Murrey Marder, a former Washington Post reporter and founder of the Nieman Watchdog Project, died on March 11, 2013, at age 93. Former Nieman Curator Bill Kovach, NF ’89, reflects on Marder’s legacy:
The pop historians have filled pages of praise for Edward R. Murrow and Fred Friendly, his fellow creator of “See It Now,” as the ones who exposed Wisconsin Senator Joseph McCarthy as the malicious liar that he was. But the pop historians were and are wrong—dead wrong. Murrey Marder was the pathfinder.
Murrey drove the first nails into McCarthy’s political coffin. And he did it without the flash and pseudo drama of television or the deft prose of scriptwriters but with quiet, meticulous, careful and fair reporting. He did it, in fact, after being alerted to the broad and deep threat of a virulent current of anti-Communist sentiment flowing though the United States during his year (1949-1950) as a Nieman Fellow at Harvard. Murrey had been covering the trial of Alger Hiss, charged but not convicted of spying for the Soviet Union, a trial that accented the opening of the Cold War before he came to Harvard.
He told me several times about that year and what it meant to him but the story he repeated most often was of a lecture by John Fairbank, an outstanding China scholar, in which the professor interrupted his lecture to read from a local newspaper article about a "Mr. X, a noted Communist sympathizer." "Who knows who Mr. X is," Murrey would recall Fairbank asking. "He could be you or he could be me. In fact, Mr. X is me!"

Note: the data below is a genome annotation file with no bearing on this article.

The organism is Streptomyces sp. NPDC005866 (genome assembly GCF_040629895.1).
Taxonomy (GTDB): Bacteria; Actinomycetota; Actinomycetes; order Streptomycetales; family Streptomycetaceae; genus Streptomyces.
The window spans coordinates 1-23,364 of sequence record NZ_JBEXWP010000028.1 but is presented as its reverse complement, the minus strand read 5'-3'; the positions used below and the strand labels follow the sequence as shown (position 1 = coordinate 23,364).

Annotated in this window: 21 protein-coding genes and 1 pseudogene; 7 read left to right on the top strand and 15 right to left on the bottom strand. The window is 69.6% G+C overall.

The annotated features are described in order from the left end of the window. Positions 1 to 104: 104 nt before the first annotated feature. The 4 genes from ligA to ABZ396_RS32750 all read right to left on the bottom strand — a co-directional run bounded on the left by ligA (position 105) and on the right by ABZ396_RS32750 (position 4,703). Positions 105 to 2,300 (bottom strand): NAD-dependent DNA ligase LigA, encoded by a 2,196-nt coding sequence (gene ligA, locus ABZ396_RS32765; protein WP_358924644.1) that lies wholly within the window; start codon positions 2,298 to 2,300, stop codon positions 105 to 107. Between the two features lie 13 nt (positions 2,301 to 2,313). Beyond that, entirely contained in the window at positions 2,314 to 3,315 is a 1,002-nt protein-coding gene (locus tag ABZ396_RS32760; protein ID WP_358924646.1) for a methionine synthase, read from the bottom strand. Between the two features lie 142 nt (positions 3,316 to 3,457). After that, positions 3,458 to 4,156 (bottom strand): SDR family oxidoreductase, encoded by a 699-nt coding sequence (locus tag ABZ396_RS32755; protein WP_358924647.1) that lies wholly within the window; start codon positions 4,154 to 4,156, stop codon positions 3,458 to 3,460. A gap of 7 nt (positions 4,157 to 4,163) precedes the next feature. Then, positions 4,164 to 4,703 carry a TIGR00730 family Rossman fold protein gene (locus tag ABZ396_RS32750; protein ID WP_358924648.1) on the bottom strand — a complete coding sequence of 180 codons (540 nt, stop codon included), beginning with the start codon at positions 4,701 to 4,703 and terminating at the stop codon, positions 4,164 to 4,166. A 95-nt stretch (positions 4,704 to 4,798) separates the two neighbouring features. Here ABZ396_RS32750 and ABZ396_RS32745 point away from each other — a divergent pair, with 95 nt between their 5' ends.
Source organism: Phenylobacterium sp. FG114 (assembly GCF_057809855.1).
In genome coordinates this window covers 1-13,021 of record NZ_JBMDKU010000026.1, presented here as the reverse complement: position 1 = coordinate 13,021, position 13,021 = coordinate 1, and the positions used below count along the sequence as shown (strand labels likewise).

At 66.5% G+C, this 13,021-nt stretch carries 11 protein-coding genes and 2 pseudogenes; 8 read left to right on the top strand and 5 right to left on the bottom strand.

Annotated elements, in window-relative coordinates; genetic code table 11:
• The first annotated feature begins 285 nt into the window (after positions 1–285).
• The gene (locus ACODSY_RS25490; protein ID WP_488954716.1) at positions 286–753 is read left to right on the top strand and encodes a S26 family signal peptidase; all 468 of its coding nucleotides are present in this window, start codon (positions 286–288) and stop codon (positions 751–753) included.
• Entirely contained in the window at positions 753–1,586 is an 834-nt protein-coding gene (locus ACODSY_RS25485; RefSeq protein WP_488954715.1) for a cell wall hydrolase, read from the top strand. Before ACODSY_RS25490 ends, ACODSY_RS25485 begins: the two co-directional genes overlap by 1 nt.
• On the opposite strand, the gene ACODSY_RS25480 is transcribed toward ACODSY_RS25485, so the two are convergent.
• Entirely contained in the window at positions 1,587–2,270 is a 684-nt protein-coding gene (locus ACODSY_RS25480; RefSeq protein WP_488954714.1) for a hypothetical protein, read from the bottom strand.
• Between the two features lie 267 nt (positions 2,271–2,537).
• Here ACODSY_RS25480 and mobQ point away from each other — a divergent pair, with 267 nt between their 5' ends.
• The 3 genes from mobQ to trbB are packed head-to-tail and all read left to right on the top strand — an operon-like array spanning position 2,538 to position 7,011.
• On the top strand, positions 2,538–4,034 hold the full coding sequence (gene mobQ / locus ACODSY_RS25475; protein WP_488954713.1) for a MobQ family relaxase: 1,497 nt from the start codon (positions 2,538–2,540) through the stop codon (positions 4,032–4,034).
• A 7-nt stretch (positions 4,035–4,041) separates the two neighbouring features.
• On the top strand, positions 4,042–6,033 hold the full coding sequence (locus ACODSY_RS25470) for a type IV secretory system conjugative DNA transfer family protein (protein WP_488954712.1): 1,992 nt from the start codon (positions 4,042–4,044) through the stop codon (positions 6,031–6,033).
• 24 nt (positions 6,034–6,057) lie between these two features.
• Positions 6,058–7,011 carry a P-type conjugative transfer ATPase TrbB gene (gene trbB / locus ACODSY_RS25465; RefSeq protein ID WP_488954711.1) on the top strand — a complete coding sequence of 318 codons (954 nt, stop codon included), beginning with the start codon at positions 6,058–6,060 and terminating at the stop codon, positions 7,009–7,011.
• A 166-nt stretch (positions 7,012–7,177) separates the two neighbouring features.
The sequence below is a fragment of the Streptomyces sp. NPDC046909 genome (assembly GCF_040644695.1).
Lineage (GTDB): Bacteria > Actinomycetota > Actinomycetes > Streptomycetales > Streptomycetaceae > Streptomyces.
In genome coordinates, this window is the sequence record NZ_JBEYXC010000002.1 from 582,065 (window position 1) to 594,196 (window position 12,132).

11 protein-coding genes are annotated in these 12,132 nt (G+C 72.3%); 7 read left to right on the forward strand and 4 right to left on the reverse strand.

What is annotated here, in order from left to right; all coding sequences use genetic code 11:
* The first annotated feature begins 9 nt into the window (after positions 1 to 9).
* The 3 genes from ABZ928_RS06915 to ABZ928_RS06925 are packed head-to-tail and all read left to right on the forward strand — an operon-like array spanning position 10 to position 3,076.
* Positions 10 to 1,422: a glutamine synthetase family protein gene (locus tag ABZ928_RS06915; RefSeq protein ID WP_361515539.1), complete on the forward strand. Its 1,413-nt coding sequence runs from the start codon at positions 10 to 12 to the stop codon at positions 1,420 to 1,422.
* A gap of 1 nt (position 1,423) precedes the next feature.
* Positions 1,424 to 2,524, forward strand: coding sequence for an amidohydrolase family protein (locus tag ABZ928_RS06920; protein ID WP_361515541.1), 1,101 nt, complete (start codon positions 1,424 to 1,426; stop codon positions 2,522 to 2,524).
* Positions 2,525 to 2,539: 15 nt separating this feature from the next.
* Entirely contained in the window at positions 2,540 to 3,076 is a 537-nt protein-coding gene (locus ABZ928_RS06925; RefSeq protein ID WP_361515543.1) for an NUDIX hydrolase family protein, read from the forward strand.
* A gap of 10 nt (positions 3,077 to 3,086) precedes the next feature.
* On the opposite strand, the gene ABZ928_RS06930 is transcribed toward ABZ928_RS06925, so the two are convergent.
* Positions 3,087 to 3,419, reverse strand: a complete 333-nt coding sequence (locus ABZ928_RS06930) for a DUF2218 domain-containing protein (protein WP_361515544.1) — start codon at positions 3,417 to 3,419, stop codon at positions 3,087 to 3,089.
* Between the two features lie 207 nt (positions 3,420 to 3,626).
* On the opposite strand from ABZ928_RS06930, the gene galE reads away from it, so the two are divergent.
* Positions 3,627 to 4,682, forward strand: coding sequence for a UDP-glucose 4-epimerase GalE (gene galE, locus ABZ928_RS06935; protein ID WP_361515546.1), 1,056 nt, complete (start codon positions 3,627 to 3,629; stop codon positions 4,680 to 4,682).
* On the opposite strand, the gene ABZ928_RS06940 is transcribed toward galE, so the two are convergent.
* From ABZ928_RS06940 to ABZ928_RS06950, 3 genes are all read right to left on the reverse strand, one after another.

The Hiss trial and that lecture, Murrey said, sent him back to what he called his "Red Beat" to expunge the blot of that kind of journalism from newspaper pages. Joe McCarthy gave him his first opportunity and he tackled it with a vengeance.
Foremost among reporters Murrey demanded McCarthy state his slanderous charges against public officials he accused of Communist leanings; that he explain what his charges meant and what evidence he had to support them. He even insisted at each new barrage of charges that McCarthy explain what was the outcome of previous charges.
Editors despaired of getting Murrey to get his story in and literally had to order him to stop writing. Pressmen came to know him well also for he would often follow his copy back to the typesetters to make sure they didn’t edit things out before the presses ran. Murrey Marder was the consummate journalist and one who took his responsibility to seek out the truth seriously no matter how long it took.
Bill Kovach, a 1989 Nieman Fellow, was curator of the Nieman Foundation from 1989 to 2000.
Nieman Reports articles by Murrey Marder:
What Happens When Journalists Don’t Probe From Summer 2003
This is Watchdog Journalism From Summer 1998
Arrogance Wins? American Journalism’s Identity Crisis From Fall 1998
The Press and the Presidency: Silencing the Watchdog From Spring 2008
Murrey Marder: “Utterly Tenacious About the Truth” by Charles Lewis
Murrey Marder, a “Steady and Wise Watchdog” by Morton Mintz, NF’64
Obituary for Murrey Marder in The Washington Post
Marder’s Bio at Nieman Watchdog
Learn more about the Nieman Watchdog Project
Watch Marder discuss what it was like to cover Sen. Joseph McCarthy